Bone fragment collector

- The Anspach Effort, Inc

A filtration system for collecting bone fragments during surgery performed on a patient includes a cylinder having a rotating disk with circumferential arms extending radially in the cylinder to define pockets. The rotating disk includes a longitudinal hub that carries an outlet connected to a central passageway formed in the disk. A plurality of apertures on the disk permit the liquid to flow into the passageway and through the outlet while the pockets retain the bone fragments. The disk is rotated to align circumferential spaced pockets to align with the inlet and outlet ports. The disks includes bearing surfaces that permit the rotation thereof and the arms are spaced from the cylinder inner surface to allow the flow of fluid in the event the pockets fill and clog the apertures and prevent flow into the outlet passage.

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This invention relates to apparatus for sifting the blood and liquid from the body of a patient during a surgical procedure and particularly for apparatus for collecting the bone fragments from blood and/or liquid occasioned by a surgical procedure.


As is well known in the medical technology, bone fragments have become increasingly important for repair, fusion and the like, so as to perform autologous bone grafts and other medical procedures using autogenous bone for achieving bone augmentation. For example, bone particles can be used to repair bone, such as in the skull or spinal vertebrae. This invention should not be confused with a bone mill that converts bone fragments for reducing the particle size by a grinding technique. This invention serves to filtrate the blood and liquid used in surgery to collect bone fragments that result from drilling or other medical procedures relating to the bone.

For example bone mills are disclosed in U.S. Pat. No. 6,287,312 granted on Sep. 11, 2001 to Clokie et al and entitled ORAL CRANIOFACIAL BONE MILL and in U.S. Application Nos. 2004/0155132 and 2004/0000605.

It is imperative in the process of collecting bone fragments in an ongoing operation that the flow of fluid from the body is not stopped. Hence, in the collecting process in accordance with this invention, notwithstanding a filling of the apparatus with bone fragments the flow of fluid will continue. Further this invention maximizes the collection of bone fragments by selectively locating blood collecting pockets in line with the fluid flowing from the patient. In addition the apparatus includes a handle for allowing the movement of pockets in an easy and convenient manner permitting the surgeon or operator to rotate the pockets to be in line with the flow path.


An object of this invention is to provide a filtration system for removal of bone fragments from a blood and/or liquid from the body of a patient during a surgical procedure.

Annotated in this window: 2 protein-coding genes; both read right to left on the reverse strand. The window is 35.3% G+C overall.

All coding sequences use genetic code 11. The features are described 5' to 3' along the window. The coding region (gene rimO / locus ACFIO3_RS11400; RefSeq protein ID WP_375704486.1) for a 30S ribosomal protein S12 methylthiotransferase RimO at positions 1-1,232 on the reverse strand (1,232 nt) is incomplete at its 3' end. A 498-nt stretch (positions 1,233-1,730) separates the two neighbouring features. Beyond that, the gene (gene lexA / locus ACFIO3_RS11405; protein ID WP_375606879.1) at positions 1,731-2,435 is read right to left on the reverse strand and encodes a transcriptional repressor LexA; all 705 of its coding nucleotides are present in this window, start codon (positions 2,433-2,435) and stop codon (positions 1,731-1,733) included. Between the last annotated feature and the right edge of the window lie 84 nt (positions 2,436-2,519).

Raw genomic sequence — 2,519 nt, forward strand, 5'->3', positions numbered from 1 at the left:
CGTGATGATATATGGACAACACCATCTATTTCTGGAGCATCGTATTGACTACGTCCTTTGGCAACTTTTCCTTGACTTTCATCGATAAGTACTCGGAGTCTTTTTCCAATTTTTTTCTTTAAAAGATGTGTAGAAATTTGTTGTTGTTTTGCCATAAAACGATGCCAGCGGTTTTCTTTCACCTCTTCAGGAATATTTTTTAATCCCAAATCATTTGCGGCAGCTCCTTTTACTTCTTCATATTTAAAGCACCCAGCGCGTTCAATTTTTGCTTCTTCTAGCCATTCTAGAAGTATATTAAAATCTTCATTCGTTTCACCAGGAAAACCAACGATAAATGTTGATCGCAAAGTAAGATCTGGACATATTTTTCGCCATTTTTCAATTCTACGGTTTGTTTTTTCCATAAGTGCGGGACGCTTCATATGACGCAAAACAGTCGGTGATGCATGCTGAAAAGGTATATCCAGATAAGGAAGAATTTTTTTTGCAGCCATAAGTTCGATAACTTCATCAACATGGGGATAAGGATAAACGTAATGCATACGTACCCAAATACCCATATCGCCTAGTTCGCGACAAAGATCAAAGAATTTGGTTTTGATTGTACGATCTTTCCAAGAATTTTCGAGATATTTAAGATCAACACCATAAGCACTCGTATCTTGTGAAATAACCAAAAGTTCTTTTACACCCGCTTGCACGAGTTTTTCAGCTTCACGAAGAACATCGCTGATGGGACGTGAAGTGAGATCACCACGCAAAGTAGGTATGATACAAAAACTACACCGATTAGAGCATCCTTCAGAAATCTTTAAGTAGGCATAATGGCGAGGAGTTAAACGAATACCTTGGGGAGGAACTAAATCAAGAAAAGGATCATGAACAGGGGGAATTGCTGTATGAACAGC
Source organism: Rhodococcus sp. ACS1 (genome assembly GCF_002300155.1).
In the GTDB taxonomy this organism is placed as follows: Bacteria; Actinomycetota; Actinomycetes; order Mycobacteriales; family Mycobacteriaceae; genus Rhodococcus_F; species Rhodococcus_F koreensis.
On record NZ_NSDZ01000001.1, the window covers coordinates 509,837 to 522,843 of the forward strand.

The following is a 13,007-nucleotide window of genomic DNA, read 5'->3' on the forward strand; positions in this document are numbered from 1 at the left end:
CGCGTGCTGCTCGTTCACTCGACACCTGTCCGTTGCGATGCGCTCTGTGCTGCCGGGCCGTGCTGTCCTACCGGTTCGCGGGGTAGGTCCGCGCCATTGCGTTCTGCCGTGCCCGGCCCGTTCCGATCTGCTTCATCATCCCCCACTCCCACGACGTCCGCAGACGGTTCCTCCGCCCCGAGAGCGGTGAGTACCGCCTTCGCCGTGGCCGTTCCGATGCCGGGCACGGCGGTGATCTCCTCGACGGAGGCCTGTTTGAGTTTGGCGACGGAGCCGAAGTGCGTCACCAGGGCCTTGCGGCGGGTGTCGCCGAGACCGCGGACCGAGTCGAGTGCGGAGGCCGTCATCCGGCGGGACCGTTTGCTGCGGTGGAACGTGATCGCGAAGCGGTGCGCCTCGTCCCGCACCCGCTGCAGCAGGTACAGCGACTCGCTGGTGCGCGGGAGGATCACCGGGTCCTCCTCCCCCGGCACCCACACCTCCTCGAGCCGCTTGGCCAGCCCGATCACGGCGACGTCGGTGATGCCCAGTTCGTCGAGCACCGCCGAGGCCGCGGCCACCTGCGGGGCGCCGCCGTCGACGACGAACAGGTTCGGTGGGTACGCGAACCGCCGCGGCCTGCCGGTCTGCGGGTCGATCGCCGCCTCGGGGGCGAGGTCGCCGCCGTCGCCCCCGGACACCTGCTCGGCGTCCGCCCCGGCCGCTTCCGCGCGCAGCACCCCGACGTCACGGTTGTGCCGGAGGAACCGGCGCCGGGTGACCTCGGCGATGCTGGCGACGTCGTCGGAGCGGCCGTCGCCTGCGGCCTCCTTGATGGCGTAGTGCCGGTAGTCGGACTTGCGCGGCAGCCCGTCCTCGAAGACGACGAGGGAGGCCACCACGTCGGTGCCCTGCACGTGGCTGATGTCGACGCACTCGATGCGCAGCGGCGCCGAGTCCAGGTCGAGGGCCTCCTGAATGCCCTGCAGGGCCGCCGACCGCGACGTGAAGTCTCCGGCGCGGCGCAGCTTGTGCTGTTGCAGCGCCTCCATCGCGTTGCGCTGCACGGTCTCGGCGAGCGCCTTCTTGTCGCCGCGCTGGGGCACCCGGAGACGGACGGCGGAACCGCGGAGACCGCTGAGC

A feature of this invention is to provide a cylindrical chamber for rotary supporting a rotary disk having a plurality of axially extending spars each extending to the inner periphery of the cylindrical chamber but space therefrom to allow the passage of fluid. The cylinder chamber includes an inlet port aligned with the selected pocket and the disk include a central passage aligned with the discharge port formed at one end of the disk. The disk includes an enlarged diameter portion formed on one end adjacent to the discharge port that snugly fits into the cylindrical chamber for closing off the end of the chamber and provides rotary movement to the pockets. The disk includes a plurality of apertures communicating the filtrated flow stream of liquid to discharge the same while retaining the bone fragments in the selected pockets. The inlet port and outlet port are connected to a vacuum system for drawing the contaminated flow stream from the body of the patient.

Another feature of this invention is to locate a post or the like on the outside surface of the cylinder to secure the cylinder when being used during the filtration procedure.

Another feature of this invention is to include an inlet port communicating with the respective pockets to add an additive or the like to the bone fragments.

Another feature of this invention is to provide an improved filtration system for collecting bone fragments during a surgical procedure and is characterized as being easy to set up and maintain and to use.

The foregoing and other features of the present invention will become more apparent from the following description and accompanying drawings.


FIG. 1 is a view in perspective in elevation of the invention;

FIG. 2 is an exploded view of the embodiment depicted in FIG. 1; and

FIG. 3 is a sectional view taken along the longitudinal center and a schematic illustrating the detail of this invention.

These figures merely serve to further clarify and illustrate the present invention and are not intended to limit the scope thereof.